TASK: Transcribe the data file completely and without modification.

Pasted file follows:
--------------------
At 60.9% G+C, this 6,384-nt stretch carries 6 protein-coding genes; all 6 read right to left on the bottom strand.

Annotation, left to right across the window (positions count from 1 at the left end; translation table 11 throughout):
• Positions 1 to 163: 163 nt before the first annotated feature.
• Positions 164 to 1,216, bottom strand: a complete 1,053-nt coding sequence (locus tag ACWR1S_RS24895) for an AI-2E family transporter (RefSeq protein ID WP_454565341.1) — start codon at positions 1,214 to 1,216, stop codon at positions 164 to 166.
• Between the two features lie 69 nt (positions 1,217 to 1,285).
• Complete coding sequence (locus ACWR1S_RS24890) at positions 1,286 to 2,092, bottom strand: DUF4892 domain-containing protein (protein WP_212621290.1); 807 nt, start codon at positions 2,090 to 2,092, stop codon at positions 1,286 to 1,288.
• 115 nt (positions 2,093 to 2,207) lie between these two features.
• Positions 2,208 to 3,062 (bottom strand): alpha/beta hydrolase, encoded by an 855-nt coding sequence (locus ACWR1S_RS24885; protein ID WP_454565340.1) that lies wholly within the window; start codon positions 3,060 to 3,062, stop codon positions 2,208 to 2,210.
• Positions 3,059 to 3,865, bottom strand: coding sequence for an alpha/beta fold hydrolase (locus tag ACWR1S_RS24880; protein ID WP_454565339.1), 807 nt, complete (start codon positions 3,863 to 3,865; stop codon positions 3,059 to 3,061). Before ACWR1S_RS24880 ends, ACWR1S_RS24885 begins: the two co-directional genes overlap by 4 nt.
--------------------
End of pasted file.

At 60.9% G+C, this 6,384-nt stretch carries 6 protein-coding genes; all 6 read right to left on the bottom strand.

Annotation, left to right across the window (positions count from 1 at the left end; translation table 11 throughout):
• Positions 1 to 163: 163 nt before the first annotated feature.
• Positions 164 to 1,216, bottom strand: a complete 1,053-nt coding sequence (locus tag ACWR1S_RS24895) for an AI-2E family transporter (RefSeq protein ID WP_454565341.1) — start codon at positions 1,214 to 1,216, stop codon at positions 164 to 166.
• Between the two features lie 69 nt (positions 1,217 to 1,285).
• Complete coding sequence (locus ACWR1S_RS24890) at positions 1,286 to 2,092, bottom strand: DUF4892 domain-containing protein (protein WP_212621290.1); 807 nt, start codon at positions 2,090 to 2,092, stop codon at positions 1,286 to 1,288.
• 115 nt (positions 2,093 to 2,207) lie between these two features.
• Positions 2,208 to 3,062 (bottom strand): alpha/beta hydrolase, encoded by an 855-nt coding sequence (locus ACWR1S_RS24885; protein ID WP_454565340.1) that lies wholly within the window; start codon positions 3,060 to 3,062, stop codon positions 2,208 to 2,210.
• Positions 3,059 to 3,865, bottom strand: coding sequence for an alpha/beta fold hydrolase (locus tag ACWR1S_RS24880; protein ID WP_454565339.1), 807 nt, complete (start codon positions 3,863 to 3,865; stop codon positions 3,059 to 3,061). Before ACWR1S_RS24880 ends, ACWR1S_RS24885 begins: the two co-directional genes overlap by 4 nt.